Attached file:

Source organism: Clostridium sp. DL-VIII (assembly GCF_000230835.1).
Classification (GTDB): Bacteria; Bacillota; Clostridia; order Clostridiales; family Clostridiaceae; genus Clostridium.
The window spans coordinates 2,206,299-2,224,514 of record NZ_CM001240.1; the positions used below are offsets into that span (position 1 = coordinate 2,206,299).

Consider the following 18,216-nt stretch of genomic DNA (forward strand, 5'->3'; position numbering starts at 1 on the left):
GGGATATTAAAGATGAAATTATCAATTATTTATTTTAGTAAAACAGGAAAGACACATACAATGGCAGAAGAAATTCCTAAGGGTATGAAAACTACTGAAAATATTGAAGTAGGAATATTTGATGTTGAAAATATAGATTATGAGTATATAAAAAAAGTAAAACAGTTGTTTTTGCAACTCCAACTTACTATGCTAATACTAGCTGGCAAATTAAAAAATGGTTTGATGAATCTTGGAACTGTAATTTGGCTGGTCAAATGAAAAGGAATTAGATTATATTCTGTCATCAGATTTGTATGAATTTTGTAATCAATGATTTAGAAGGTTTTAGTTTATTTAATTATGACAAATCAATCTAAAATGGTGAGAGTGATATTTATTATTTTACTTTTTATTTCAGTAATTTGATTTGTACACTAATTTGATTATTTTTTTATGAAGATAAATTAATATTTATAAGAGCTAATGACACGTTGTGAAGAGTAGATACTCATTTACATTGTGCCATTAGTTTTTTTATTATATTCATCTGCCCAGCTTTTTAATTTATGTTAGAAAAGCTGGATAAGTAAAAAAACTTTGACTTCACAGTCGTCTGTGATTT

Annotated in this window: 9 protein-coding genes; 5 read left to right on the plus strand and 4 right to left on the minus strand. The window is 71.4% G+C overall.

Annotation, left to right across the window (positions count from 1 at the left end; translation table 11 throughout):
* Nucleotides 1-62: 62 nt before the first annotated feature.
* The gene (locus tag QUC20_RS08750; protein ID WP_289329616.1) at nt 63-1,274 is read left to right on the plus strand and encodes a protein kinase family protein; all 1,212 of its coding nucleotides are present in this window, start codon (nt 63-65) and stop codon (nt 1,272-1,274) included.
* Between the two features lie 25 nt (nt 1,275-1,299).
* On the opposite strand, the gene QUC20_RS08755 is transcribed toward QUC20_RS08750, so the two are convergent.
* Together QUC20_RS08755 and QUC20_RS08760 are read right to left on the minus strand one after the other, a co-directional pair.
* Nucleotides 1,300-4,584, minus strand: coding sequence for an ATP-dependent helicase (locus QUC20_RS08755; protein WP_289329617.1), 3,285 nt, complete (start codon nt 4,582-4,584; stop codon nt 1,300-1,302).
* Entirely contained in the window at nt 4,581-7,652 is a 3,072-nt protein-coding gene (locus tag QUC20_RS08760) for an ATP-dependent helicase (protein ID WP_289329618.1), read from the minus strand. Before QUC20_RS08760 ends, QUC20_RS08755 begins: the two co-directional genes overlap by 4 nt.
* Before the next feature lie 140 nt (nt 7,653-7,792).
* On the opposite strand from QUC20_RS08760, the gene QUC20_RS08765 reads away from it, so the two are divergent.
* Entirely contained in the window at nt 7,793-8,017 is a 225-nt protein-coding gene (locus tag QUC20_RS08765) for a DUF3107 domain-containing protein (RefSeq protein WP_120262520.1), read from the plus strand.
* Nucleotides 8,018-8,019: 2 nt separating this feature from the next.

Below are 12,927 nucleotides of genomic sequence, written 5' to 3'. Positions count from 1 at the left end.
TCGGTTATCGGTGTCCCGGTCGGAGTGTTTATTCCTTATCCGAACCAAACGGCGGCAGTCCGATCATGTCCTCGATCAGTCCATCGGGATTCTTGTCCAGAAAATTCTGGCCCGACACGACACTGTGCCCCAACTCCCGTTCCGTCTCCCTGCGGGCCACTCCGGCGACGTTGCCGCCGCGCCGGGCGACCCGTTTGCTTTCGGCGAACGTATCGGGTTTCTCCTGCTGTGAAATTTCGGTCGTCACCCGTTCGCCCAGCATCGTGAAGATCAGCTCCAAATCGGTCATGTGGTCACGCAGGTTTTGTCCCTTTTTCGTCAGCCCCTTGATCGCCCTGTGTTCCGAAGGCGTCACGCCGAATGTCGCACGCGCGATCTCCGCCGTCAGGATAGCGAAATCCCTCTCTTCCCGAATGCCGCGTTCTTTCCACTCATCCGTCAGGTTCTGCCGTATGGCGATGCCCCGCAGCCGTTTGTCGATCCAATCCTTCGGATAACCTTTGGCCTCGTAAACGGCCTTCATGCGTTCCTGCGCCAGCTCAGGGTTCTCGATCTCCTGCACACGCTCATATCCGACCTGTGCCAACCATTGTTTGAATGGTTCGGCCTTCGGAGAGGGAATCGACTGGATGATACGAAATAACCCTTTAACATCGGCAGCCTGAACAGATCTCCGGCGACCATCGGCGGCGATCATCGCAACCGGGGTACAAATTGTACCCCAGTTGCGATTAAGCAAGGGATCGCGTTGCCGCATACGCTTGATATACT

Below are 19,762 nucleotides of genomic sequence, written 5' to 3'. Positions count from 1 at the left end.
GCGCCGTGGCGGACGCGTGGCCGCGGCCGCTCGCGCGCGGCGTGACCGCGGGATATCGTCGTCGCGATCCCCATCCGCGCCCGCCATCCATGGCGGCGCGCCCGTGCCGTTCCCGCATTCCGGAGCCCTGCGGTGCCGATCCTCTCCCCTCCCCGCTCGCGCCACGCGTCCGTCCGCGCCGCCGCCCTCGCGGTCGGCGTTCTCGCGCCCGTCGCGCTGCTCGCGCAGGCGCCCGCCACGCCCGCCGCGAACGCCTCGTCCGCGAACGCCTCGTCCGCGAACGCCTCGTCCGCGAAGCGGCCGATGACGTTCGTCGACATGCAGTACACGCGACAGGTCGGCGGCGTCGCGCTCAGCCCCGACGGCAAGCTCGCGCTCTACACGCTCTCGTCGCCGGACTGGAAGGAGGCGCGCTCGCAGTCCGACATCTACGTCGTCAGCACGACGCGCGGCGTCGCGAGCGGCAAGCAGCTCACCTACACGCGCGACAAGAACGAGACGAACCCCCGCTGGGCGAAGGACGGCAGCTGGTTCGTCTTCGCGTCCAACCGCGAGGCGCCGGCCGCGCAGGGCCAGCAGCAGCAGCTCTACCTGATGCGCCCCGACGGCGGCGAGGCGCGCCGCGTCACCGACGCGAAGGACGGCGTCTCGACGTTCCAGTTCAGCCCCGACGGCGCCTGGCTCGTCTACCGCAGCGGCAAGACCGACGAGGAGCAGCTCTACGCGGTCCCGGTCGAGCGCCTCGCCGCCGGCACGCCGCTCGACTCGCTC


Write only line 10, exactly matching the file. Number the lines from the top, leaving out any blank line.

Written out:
* Between the two features lie 25 nt (nt 1,275-1,299).